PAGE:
The Elimian city

Segesta was founded in pre-Hellenic times by the Elimi, ancient inhabitants of western Sicily. The city has historical significance due to its strategic proximity to the main Punic cities of the region.

An eternal rival of Selinunte, which it destroyed with Carthaginian assistance in 409 BC, Segesta gradually declined during Roman rule.

The renowned Segesta Temple stands proudly atop a hill in a captivating setting, representing one of the finest and most preserved examples of Doric art. The temple, although incomplete, showcases its grandeur with unfluted columns and no traces of its roof and cella.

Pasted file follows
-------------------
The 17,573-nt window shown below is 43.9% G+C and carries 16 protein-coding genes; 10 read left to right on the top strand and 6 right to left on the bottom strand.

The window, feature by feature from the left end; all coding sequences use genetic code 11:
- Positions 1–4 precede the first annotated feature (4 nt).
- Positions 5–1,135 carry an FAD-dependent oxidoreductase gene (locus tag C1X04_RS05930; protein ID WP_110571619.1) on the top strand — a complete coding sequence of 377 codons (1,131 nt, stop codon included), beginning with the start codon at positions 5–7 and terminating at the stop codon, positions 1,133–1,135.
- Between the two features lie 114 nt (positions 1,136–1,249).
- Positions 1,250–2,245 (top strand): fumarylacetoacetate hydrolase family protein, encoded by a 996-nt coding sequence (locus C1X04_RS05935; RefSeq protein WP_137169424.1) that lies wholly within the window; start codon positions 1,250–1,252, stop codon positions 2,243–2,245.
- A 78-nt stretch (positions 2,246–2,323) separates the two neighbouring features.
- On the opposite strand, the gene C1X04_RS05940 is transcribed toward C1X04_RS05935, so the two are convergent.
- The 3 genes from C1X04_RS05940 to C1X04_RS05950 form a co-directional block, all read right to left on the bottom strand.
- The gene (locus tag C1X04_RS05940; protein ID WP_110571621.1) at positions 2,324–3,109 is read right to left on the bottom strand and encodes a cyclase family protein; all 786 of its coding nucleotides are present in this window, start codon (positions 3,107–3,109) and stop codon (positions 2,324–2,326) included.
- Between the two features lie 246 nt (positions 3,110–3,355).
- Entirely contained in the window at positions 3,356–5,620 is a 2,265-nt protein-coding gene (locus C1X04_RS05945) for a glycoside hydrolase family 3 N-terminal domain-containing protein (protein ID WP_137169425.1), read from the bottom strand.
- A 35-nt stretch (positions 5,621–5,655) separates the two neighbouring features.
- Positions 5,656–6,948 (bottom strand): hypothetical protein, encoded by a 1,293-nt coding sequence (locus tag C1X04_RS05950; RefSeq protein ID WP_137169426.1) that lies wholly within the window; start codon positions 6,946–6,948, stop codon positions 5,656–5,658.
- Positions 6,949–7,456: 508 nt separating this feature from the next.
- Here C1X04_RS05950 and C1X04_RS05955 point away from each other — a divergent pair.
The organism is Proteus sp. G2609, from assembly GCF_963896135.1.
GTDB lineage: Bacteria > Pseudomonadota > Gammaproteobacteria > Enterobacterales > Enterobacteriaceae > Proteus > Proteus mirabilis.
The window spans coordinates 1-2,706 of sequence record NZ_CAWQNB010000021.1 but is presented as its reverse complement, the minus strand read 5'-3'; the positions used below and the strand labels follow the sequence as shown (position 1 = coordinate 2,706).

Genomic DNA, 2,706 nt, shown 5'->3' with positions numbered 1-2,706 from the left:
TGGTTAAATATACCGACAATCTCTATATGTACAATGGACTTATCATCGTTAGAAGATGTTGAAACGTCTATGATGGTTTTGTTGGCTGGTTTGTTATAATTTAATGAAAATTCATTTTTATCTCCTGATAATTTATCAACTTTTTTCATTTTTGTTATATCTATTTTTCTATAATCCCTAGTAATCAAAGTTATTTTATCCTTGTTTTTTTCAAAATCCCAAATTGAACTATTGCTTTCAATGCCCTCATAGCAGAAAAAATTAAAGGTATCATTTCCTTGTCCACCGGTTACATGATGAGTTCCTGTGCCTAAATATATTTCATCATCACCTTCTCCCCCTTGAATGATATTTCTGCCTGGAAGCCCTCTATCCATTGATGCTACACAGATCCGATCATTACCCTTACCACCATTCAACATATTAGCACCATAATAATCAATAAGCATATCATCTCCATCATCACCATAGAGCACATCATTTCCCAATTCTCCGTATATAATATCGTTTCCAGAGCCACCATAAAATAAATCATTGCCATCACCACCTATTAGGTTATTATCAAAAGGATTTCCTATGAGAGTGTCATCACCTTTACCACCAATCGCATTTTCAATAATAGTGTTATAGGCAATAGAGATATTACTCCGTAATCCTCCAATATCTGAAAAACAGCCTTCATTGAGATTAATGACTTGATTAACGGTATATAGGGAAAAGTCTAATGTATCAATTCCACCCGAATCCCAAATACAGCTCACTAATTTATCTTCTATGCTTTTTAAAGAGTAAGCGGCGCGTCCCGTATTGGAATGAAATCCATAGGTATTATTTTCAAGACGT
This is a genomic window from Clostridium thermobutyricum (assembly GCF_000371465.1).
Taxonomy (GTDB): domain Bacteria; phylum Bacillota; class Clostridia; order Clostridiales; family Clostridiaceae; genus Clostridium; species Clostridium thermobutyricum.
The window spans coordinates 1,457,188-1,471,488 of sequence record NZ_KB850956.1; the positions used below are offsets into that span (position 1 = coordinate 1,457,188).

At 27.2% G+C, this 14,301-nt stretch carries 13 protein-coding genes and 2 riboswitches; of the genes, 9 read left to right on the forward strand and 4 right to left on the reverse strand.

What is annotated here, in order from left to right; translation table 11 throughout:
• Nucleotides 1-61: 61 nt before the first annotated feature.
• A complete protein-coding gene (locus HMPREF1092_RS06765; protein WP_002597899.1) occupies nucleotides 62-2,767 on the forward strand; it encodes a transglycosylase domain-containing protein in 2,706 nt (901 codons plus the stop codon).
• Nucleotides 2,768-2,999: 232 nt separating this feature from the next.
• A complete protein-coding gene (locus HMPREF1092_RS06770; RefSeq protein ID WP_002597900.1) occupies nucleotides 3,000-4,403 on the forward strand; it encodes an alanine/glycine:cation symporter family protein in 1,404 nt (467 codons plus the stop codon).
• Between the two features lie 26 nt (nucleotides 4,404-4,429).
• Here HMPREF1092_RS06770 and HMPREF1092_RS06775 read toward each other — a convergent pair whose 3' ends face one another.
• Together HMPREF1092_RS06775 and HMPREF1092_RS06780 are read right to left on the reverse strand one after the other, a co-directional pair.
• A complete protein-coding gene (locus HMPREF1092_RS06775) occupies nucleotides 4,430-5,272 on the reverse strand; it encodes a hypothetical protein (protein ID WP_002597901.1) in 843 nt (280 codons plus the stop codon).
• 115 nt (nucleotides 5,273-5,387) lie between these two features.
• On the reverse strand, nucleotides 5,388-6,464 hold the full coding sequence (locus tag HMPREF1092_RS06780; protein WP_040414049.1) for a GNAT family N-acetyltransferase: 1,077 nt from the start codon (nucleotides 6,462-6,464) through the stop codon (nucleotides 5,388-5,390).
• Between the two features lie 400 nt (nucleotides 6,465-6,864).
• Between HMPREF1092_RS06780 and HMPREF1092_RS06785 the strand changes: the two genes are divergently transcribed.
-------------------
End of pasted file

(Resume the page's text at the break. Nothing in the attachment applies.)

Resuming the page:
Segesta’s Theater, constructed on the summit of Mount Barbaro in the 5th century, commands a dramatic position and was later rebuilt during Hellenistic times, retaining its appearance from this second construction phase.

Segesta’s history, from its pre-Hellenic origins to its rivalry with Selinunte and its decline under Roman rule, adds layers of intrigue to the site’s cultural significance. The Temple’s impressive solitary presence and the Theater’s majestic mountaintop location contribute to the allure of the site.

Exploring Segesta offers a glimpse into ancient civilizations, showcasing architectural skills and the passage of time. The historical significance of the site, the remarkable Temple and the theatre attract both history buffs and those looking for captivating panoramic views. Segesta testifies to the artistic achievements of its time and the eternal charm of the rich cultural heritage of Sicily.